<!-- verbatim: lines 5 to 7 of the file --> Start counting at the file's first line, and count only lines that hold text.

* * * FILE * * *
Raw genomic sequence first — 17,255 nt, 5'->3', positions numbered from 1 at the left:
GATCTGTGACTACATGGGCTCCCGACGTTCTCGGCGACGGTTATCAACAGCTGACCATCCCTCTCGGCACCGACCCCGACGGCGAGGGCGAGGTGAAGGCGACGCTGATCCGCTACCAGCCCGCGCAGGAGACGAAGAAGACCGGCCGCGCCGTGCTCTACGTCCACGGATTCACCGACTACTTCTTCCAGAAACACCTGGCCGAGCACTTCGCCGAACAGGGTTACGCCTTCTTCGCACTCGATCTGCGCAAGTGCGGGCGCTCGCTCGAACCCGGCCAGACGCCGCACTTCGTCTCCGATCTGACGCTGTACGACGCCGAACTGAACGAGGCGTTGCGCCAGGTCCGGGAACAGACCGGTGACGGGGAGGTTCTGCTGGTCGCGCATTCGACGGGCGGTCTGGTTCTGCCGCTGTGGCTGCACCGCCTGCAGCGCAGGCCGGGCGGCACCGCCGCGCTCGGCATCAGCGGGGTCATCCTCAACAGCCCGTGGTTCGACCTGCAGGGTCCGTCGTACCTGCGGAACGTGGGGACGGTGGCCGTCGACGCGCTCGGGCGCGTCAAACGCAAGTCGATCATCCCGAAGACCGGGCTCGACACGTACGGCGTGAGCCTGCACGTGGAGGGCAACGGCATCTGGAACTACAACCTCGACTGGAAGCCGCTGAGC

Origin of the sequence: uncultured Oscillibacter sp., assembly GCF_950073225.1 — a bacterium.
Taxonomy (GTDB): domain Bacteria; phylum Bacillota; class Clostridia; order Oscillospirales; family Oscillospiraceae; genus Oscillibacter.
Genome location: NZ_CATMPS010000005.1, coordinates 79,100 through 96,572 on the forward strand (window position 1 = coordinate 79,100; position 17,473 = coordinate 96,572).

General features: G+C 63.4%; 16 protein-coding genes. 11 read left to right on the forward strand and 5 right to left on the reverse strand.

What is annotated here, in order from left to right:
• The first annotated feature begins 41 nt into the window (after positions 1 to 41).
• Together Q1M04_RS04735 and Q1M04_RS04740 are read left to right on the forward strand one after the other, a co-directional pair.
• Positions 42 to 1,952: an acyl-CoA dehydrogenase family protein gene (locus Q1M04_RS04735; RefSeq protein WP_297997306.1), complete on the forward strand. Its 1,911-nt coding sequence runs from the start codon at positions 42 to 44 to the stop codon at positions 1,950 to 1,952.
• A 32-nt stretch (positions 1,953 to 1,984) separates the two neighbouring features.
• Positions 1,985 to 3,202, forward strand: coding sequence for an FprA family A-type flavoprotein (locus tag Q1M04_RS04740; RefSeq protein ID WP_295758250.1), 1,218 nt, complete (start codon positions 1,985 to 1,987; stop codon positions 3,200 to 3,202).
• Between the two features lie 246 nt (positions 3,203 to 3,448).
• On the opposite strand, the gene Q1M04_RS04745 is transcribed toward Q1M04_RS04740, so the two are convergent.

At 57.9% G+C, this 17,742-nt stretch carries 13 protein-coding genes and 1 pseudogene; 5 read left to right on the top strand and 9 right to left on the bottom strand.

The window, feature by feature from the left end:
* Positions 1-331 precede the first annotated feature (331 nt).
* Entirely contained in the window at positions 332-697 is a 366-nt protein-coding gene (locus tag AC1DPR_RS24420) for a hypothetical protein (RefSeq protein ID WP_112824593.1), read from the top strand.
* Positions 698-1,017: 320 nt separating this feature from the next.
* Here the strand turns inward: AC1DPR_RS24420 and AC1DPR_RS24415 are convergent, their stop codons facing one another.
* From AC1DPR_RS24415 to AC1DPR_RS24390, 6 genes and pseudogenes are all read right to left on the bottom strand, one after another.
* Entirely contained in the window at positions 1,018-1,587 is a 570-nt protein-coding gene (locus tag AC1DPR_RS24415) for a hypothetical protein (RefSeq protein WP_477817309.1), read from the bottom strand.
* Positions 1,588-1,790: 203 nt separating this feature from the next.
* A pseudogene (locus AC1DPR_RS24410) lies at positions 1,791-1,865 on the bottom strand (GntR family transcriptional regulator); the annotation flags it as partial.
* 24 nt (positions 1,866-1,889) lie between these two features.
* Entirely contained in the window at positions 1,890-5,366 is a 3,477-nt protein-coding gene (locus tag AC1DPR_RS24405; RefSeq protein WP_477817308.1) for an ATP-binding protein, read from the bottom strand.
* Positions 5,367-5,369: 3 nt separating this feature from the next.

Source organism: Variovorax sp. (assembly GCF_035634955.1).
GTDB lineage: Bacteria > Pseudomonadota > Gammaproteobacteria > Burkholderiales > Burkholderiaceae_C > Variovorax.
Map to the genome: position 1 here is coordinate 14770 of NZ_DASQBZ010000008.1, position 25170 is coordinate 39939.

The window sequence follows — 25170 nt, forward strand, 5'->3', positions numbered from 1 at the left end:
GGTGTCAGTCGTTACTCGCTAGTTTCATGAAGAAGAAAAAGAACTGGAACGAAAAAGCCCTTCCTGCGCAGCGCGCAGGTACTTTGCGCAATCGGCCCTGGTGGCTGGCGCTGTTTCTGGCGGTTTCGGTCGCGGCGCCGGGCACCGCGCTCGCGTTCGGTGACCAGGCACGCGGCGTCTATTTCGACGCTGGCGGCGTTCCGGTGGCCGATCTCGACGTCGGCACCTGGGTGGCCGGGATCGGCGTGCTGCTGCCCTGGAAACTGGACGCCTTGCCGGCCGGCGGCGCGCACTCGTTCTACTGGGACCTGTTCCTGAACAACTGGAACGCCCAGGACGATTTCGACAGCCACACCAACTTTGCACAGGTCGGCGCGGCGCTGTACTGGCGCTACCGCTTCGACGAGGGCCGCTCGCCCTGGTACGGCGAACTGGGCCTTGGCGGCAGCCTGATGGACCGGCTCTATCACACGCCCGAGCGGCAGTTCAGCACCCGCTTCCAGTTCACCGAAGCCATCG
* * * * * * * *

Genome location: NZ_CATMPS010000005.1, coordinates 79,100 through 96,572 on the forward strand (window position 1 = coordinate 79,100; position 17,473 = coordinate 96,572).

General features: G+C 63.4%; 16 protein-coding genes. 11 read left to right on the forward strand and 5 right to left on the reverse strand.

What is annotated here, in order from left to right: